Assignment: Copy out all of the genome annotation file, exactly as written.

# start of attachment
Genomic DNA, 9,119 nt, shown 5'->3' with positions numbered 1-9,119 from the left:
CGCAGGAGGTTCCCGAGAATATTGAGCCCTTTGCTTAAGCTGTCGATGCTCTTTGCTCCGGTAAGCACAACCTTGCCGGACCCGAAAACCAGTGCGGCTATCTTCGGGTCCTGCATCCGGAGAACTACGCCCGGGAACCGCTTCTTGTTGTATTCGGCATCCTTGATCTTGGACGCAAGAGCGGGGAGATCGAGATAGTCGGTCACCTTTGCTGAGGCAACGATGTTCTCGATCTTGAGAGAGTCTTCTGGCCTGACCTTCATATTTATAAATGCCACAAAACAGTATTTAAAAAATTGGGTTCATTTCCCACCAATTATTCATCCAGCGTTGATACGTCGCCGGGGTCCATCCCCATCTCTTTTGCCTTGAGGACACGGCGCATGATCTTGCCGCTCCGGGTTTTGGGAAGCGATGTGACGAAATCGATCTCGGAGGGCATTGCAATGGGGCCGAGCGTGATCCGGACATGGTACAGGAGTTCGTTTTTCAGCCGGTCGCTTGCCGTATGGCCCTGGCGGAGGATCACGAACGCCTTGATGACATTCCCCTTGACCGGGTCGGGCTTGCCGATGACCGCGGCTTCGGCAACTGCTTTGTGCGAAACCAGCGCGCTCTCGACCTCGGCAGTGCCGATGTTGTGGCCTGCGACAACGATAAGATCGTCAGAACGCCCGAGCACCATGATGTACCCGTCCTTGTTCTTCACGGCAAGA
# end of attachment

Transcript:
Genomic DNA, 9,119 nt, shown 5'->3' with positions numbered 1-9,119 from the left:
CGCAGGAGGTTCCCGAGAATATTGAGCCCTTTGCTTAAGCTGTCGATGCTCTTTGCTCCGGTAAGCACAACCTTGCCGGACCCGAAAACCAGTGCGGCTATCTTCGGGTCCTGCATCCGGAGAACTACGCCCGGGAACCGCTTCTTGTTGTATTCGGCATCCTTGATCTTGGACGCAAGAGCGGGGAGATCGAGATAGTCGGTCACCTTTGCTGAGGCAACGATGTTCTCGATCTTGAGAGAGTCTTCTGGCCTGACCTTCATATTTATAAATGCCACAAAACAGTATTTAAAAAATTGGGTTCATTTCCCACCAATTATTCATCCAGCGTTGATACGTCGCCGGGGTCCATCCCCATCTCTTTTGCCTTGAGGACACGGCGCATGATCTTGCCGCTCCGGGTTTTGGGAAGCGATGTGACGAAATCGATCTCGGAGGGCATTGCAATGGGGCCGAGCGTGATCCGGACATGGTACAGGAGTTCGTTTTTCAGCCGGTCGCTTGCCGTATGGCCCTGGCGGAGGATCACGAACGCCTTGATGACATTCCCCTTGACCGGGTCGGGCTTGCCGATGACCGCGGCTTCGGCAACTGCTTTGTGCGAAACCAGCGCGCTCTCGACCTCGGCAGTGCCGATGTTGTGGCCTGCGACAACGATAAGATCGTCAGAACGCCCGAGCACCATGATGTACCCGTCCTTGTTCTTCACGGCAAGA